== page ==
03/18/2010 05:12 am ET Updated May 25, 2011

Don't Throw FasTracks Under a Bus

The recent editorial in the Denver Post by editorial board members David Harsanyi and Chuck Plunkett, "Can FasTracks Be Saved?", is based on faulty assumptions, strawman arguments, and false statements.

The critics said that rail transit will dramatically slow traffic, creating "snarls" at at-grade crossings. They cite cases from Minneapolis because they have no evidence of "snarls" here. Rather, we've all been behind a bus, forcing cars to slow or stop behind the bus or cause near collisions as cars attempt to change lanes to pass it.

Rail transit is meant as a supplement or an alternative to cars. It is especially crucial during high demand periods such as commutes, games, and other major events which draw thousands of people who then avoid traffic snarls and parking cutthroats. Trains are never stuck in traffic, and they are almost always on time. Winter approaches -- watch the trains fly by as your car crawls and slides along slushy and icy I-25.

As for RTD's supposed mishandling of FasTracks, the two writers clearly haven't experienced the current economic distress that government and most of the American people have. RTD was seriously and undeniably impacted by a drop in revenue from sales tax and a major increase in costs due to the rise in commodity prices.

Even if RTD made a mistake with its estimates, it wasn't because of the editorial's claim of willful deception. For a construction project of this magnitude, there are bound to be setbacks. Those of you who have built a house know this firsthand. The critics also argue that RTD is "placating" metro area mayors when it is working with them to enlist their support to push FasTracks forward. Their line of thinking is reminiscent of the Bush era, "my way or the highway," and highways are exactly what the authors want -- more roads. Perhaps they should visit Los Angeles to see how well that worked.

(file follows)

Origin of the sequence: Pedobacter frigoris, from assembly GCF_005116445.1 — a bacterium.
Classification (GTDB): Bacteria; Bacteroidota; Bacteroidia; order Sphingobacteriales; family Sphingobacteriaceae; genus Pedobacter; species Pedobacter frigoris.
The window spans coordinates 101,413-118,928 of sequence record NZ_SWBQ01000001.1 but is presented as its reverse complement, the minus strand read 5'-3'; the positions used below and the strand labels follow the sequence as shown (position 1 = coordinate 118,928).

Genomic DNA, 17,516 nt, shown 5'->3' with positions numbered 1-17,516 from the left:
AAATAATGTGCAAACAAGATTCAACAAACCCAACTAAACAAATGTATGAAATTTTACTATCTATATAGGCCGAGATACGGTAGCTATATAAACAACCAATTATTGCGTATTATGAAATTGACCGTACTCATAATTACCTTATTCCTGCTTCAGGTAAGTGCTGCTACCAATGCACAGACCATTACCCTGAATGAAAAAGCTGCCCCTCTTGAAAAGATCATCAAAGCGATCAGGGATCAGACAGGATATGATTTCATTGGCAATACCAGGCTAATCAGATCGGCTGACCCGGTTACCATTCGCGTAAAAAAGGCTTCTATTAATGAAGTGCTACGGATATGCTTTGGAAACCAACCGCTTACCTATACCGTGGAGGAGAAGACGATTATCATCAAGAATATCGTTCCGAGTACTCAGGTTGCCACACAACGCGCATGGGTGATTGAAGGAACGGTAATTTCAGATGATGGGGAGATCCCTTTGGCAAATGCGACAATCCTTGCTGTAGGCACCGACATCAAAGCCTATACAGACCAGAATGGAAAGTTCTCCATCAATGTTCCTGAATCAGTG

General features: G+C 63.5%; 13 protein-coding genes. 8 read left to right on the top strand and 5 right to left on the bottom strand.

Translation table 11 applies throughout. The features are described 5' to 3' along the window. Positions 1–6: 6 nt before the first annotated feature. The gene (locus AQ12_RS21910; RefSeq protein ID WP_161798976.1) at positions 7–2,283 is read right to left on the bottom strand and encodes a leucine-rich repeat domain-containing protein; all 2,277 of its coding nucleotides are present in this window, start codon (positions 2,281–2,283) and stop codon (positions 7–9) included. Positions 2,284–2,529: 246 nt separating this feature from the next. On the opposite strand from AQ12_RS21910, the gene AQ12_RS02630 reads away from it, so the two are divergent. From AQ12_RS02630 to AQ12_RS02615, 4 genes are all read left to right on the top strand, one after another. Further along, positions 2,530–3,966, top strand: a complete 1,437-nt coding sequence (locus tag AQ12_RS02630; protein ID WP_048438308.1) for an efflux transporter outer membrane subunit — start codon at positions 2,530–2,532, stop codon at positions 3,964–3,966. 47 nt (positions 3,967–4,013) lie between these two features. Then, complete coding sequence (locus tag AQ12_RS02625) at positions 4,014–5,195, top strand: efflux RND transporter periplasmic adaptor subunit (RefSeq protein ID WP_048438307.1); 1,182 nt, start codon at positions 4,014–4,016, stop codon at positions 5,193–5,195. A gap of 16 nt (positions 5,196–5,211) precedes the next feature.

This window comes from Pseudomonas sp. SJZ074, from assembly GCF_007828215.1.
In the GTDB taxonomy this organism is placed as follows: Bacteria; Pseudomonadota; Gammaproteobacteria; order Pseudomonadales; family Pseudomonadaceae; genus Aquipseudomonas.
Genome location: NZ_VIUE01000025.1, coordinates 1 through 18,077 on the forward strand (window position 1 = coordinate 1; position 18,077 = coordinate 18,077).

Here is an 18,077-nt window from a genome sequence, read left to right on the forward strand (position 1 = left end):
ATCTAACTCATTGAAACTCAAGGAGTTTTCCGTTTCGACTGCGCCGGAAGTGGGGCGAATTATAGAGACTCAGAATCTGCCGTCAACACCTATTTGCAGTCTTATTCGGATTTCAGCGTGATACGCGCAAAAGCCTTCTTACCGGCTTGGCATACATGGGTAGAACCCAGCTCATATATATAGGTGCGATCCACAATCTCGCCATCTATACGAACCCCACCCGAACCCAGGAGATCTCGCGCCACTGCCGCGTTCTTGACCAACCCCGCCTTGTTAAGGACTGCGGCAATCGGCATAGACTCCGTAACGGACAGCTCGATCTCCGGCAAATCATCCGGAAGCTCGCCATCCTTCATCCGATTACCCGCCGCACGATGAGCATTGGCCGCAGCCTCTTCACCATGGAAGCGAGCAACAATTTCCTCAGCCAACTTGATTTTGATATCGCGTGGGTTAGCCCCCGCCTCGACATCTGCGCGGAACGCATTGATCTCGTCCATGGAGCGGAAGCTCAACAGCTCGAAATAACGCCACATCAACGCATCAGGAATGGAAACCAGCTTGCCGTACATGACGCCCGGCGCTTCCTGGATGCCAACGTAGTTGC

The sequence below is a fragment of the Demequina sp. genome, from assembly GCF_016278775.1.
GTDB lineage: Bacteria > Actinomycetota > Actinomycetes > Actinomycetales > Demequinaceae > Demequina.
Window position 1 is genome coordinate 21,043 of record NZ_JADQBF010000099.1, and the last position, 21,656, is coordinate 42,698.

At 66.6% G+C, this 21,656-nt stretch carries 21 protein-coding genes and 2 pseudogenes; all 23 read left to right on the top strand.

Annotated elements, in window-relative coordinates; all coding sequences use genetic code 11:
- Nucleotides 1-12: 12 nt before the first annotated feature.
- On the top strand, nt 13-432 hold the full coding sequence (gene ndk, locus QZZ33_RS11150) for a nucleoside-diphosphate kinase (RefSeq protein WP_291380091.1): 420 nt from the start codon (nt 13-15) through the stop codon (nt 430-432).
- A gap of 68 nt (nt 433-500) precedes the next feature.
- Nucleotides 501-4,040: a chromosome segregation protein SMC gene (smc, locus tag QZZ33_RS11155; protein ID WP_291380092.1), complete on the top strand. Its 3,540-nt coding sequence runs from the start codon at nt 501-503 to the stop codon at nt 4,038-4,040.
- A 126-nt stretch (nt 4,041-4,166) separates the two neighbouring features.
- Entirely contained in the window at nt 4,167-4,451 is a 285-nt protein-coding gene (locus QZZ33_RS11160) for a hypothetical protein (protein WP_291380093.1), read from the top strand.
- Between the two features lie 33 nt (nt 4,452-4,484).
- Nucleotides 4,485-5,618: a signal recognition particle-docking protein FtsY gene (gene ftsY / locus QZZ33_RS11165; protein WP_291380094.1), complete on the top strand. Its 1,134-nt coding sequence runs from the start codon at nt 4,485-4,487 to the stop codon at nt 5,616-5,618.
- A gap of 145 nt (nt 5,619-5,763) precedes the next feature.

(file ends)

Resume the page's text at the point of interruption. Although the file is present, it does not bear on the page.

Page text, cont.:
The only redeeming part of the editorial was when the authors conceded that rail is a big boon, stimulating new stores and homes at transit-oriented-development, and creating a better quality of life as the region grows dramatically. The Cinderella City redevelopment is but one amazing success story. With a wave of their pens the critics dismissed the air quality benefits of rail transit, despite proof from studies and models by DRCOG (Denver Regional Council of Governments). It is also a fact that TOD around rail stations increases property values, and for every dollar of public money, private money flows in 3 to 5 times that over 20 years.

Unlike the critics of FasTracks, the giants in Denver's history understood constructing major projects benefits the city in the long-term. When the Transcontinental Railroad bypassed Denver in 1869, a rail spur saved Denver from extinction. Citizens and their leaders raised bonds and even helped work to construct the railroad. That effort boosted Denver and set the stage for a massive light rail network operated by the Denver Tramway Company. Denver's history and destiny is bound to the completion of FasTracks. Let's not throw it under a bus.